As an example where Independent selection does not favor fertility due to the presence of a dependency is the case of viceroy butterfly Limenitis archippus and the Peppered Moth Biston betularia. The dependency of the Viceroy butterfly on the Monarch butterfly Danais plexippus (Batesian Mimicry) will cause independent selection to select for the better mimic instead of fertility.
(2) It can be seen that since high fertility is selected in a prey species and predatory species usually do not possess any direct selection mechanism for fertility and instead are subject to competitive selection which is usually not selective of fertility. This is because competitive selection causes selfishness at the level of individuals and their genotypes. In fact, a lower fertility rate may be desirable so that the species population does not exceed the prey resources. Hence prey species will have to be numerically superior compared to their predator types
(3) Since fertility is higher in the prey groups (neglecting the levels of genetic polymorphism), the number of variations within a given period of time will be more for a prey species than the predatory species.
(4) The higher the number of variations for a selective mechanism to act on, means that there will be a much higher speed of adaptability for prey species.
From this, the conclusions that can be made about the prey populations (populations experiencing independently-originating selection mechanisms) have the characteristics of high speed of adaptability, better adaptability, and a higher fertility rate.
While predation is given as an example here, it can be considered with any other type of independently-originating selection mechanism. The same reasoning applies.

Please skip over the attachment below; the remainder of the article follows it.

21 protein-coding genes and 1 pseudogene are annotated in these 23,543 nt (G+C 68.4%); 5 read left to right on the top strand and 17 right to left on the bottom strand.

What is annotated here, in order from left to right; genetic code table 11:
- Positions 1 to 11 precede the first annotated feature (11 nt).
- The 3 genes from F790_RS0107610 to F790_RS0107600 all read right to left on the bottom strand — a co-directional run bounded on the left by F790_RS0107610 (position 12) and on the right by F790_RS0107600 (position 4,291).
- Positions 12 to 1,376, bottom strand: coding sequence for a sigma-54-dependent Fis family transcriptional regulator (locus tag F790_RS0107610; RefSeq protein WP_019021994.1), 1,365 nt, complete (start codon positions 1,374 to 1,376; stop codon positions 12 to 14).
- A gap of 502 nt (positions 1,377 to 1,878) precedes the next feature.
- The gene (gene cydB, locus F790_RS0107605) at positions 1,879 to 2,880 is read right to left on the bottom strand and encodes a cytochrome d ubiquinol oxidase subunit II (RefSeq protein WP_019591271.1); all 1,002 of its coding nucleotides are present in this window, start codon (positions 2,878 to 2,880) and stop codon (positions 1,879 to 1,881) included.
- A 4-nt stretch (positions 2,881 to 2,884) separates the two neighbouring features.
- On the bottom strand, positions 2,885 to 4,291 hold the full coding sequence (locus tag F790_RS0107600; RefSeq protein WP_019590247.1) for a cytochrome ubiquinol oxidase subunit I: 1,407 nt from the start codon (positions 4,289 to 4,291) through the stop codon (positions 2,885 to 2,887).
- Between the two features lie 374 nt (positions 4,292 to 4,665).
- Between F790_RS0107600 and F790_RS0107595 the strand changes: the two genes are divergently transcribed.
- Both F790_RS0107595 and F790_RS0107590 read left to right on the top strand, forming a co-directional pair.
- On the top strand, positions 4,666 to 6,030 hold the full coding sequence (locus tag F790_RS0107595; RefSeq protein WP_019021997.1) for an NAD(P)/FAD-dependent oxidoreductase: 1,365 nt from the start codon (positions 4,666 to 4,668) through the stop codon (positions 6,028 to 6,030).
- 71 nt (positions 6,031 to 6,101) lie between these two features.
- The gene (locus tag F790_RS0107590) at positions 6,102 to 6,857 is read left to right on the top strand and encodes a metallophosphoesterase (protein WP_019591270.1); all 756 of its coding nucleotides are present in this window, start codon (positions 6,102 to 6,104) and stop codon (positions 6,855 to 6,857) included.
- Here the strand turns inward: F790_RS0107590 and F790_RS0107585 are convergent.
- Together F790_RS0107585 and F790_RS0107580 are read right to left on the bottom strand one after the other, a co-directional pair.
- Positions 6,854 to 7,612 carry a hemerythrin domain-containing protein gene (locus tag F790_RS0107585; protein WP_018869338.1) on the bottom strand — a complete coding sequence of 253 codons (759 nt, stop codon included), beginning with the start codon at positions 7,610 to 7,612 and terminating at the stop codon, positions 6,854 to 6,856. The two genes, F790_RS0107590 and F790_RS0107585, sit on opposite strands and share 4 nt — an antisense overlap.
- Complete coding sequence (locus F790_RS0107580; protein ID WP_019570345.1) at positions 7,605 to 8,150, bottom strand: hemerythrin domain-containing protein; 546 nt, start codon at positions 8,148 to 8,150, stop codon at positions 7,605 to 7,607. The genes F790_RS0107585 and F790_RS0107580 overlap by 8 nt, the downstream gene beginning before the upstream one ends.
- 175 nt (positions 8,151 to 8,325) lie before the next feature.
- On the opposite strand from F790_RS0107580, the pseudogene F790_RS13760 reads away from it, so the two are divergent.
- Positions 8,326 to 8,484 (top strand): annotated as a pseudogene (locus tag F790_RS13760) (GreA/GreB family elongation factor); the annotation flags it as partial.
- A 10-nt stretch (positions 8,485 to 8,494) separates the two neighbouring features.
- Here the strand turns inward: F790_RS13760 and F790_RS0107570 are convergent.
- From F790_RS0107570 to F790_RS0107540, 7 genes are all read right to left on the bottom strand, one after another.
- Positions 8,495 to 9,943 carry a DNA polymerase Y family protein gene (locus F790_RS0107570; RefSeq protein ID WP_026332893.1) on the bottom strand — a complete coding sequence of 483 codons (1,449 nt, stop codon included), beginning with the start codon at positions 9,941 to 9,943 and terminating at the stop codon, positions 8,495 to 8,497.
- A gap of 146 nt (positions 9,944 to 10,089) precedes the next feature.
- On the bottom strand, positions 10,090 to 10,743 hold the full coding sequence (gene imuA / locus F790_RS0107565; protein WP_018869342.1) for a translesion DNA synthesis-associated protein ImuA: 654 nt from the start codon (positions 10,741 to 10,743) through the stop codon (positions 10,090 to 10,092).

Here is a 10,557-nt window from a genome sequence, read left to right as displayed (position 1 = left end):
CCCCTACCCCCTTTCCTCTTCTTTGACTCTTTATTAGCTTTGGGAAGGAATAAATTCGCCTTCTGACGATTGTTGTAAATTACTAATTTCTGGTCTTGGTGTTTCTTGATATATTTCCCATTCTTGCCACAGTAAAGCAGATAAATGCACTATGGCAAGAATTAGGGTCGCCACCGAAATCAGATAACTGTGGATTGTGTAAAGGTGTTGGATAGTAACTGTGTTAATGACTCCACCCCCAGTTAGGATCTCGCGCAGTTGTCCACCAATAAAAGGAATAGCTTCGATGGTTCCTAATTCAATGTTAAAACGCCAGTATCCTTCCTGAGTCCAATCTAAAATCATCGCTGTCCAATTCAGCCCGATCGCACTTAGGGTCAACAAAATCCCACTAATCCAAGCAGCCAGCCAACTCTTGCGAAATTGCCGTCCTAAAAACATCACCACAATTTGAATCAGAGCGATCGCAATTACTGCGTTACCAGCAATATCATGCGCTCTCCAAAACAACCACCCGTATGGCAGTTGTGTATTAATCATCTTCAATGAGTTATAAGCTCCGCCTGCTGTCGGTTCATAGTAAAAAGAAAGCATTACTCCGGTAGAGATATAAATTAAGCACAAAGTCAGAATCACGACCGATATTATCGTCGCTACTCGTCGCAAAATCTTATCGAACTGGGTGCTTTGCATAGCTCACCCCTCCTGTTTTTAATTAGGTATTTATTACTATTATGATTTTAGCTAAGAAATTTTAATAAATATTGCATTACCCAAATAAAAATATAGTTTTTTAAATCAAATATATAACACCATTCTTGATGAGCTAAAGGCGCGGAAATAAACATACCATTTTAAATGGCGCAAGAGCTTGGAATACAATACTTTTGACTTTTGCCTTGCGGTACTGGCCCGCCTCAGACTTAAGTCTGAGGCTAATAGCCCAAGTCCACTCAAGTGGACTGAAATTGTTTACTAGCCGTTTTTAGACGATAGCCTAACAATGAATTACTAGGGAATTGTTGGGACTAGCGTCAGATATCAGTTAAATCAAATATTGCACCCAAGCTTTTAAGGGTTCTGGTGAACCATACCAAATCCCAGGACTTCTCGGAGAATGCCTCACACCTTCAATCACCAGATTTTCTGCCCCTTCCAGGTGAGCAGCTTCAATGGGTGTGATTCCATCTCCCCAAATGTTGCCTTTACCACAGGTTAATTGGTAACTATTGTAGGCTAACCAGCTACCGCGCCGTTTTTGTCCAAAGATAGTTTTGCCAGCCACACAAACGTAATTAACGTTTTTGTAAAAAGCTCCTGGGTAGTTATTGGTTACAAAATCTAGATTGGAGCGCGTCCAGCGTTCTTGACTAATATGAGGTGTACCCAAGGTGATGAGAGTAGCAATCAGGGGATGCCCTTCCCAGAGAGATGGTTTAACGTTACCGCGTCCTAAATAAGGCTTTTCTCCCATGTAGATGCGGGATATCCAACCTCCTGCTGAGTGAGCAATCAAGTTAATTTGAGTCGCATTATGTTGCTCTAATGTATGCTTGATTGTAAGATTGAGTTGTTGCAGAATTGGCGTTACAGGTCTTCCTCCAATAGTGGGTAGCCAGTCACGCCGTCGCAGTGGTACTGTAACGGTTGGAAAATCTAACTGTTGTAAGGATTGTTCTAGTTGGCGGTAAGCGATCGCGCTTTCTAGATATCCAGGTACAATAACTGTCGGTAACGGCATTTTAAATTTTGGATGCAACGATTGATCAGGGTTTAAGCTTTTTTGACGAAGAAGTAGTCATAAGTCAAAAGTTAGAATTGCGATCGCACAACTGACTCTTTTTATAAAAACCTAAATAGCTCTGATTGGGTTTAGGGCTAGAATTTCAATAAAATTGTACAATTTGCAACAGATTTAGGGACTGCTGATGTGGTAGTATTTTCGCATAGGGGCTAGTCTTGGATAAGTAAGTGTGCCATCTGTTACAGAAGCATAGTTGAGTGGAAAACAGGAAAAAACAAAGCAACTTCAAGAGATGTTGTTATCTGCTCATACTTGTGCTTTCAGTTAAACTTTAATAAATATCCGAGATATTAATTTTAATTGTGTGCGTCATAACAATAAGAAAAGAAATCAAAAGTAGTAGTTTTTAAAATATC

The terms predator and prey are also intended to accommodate the benefactors and beneficiaries of a relationship. An example of a population who's size based on ecological relationships is the relationship (Batesian mimicry) between the Monarch butterfly Danais plexippus and the viceroy butterfly Limenitis archippus1 where the mimic is the viceroy butterfly who is found to have a smaller population compared to the Monarch butterfly (the model). The palatable viceroy butterfly is dependent on the unpalatable Monarch butterfly.
This dependency makes the viceroy subject to a reduced population size, because when the viceroy has the larger population, it will prove deleterious to both specii since relatively fewer unpalatable monarchs will not prove to be a significant deterrent. When there is a larger population of palatable viceroy butterfly, the monarch will also get predated on despite its inedibility. This shows that the viceroy which should have originally been more subject to predative selection, has evaded this selection successfully due to its mimicry. Such a reduction of predative selection not only brings down the fertility rate, but dependency-induced selection further reduces this selective factor by the adherence to the Monarchs wing pattern and not fertility. Hence if any genotype for higher fertility occurs, it will be selected out unless the individual shows a better ability to mimic. Since the selective factor will always be the ability to mimic, even in a condition where fertility is also a factor, selection will always sideline the fertility character in successive generations.